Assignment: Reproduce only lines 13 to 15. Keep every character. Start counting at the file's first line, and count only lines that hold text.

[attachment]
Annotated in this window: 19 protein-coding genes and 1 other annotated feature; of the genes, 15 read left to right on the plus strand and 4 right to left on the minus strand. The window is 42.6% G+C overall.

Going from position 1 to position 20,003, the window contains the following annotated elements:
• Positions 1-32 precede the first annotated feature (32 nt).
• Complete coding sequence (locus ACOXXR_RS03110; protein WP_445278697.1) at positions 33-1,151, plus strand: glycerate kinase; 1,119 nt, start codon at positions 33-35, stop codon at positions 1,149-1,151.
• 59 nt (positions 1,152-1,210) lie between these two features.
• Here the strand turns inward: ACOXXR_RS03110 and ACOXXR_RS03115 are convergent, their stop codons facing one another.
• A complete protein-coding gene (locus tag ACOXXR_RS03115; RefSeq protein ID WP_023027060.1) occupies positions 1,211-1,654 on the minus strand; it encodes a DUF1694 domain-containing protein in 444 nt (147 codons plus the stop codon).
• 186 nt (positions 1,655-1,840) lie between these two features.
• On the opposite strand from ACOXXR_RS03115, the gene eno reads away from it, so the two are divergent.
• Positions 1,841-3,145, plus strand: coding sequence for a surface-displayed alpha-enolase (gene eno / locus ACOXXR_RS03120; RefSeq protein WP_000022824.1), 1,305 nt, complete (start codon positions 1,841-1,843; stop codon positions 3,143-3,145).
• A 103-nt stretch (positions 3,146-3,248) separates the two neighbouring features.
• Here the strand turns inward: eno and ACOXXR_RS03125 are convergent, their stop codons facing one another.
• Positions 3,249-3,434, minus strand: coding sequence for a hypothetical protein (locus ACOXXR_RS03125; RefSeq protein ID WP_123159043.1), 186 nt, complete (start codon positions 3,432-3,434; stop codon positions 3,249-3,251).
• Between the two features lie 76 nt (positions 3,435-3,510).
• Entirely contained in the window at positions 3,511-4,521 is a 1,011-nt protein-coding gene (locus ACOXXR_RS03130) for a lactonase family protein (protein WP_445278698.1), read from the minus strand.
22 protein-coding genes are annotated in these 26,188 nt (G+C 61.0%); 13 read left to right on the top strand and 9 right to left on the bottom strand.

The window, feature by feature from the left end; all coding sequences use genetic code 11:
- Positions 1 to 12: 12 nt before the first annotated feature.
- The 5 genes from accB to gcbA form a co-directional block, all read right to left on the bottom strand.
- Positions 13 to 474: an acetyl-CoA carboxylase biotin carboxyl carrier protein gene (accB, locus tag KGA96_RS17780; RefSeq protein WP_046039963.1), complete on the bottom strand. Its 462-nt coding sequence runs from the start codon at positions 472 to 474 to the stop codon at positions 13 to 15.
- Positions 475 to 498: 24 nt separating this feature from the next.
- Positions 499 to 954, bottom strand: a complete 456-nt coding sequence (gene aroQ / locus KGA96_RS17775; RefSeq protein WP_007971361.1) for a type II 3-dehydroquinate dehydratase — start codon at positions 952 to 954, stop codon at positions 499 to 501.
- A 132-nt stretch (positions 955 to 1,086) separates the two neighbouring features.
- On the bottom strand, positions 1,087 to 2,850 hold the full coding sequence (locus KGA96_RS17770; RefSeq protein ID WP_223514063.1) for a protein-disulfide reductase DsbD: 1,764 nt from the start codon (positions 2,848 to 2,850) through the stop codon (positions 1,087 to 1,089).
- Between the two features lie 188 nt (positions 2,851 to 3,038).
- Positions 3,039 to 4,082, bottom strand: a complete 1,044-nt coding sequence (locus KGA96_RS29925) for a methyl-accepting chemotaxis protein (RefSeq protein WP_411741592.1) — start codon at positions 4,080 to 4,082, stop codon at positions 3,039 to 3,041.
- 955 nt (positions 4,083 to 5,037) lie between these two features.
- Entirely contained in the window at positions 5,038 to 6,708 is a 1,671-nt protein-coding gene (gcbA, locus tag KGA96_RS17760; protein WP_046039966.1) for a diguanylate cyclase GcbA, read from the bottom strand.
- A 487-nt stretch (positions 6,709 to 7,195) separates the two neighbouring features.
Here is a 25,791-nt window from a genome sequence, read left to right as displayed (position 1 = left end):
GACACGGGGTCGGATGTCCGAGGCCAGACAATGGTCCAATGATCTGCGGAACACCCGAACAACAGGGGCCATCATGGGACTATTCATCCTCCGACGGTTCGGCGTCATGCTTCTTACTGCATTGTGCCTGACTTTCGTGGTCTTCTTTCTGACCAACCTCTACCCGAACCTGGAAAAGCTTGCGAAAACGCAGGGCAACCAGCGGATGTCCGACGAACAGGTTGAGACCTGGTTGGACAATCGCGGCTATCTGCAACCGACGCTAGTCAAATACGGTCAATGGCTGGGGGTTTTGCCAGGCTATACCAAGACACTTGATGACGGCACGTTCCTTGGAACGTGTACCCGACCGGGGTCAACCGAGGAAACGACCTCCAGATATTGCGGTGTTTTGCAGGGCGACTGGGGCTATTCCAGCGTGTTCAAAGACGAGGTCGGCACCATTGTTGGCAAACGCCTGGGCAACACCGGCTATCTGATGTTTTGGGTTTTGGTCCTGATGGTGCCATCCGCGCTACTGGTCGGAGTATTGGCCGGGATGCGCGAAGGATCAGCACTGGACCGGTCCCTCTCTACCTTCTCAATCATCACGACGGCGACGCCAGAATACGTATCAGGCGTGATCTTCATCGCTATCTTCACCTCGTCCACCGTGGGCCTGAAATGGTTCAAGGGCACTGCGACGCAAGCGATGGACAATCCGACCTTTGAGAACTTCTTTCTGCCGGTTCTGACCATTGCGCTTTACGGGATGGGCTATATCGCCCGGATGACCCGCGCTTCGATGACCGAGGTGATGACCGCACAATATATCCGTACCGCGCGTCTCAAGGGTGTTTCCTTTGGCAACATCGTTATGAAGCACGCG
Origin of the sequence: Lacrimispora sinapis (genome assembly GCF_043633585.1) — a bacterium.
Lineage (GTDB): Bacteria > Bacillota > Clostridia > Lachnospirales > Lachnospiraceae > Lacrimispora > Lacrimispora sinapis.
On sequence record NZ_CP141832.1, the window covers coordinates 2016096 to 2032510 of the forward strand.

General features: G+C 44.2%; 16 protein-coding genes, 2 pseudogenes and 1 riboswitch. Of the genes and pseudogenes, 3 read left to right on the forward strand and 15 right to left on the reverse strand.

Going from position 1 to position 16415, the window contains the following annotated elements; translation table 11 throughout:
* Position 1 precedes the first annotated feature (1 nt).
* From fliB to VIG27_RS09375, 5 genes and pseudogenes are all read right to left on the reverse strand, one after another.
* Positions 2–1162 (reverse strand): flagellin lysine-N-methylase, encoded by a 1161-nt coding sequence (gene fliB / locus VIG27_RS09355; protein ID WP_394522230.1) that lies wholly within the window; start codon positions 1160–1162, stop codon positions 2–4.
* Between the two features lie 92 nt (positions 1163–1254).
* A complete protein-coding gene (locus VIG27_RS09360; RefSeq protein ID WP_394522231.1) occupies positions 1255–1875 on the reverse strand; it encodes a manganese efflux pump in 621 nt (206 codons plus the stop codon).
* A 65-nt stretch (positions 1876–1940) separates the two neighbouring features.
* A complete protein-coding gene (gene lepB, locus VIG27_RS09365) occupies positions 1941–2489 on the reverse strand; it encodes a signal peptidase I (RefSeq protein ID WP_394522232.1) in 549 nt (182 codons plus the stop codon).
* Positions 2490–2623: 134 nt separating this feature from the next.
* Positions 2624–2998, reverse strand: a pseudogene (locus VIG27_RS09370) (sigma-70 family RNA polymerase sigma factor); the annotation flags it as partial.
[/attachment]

• Positions 3,249-3,434, minus strand: coding sequence for a hypothetical protein (locus ACOXXR_RS03125; RefSeq protein ID WP_123159043.1), 186 nt, complete (start codon positions 3,432-3,434; stop codon positions 3,249-3,251).
• Between the two features lie 76 nt (positions 3,435-3,510).
• Entirely contained in the window at positions 3,511-4,521 is a 1,011-nt protein-coding gene (locus ACOXXR_RS03130) for a lactonase family protein (protein WP_445278698.1), read from the minus strand.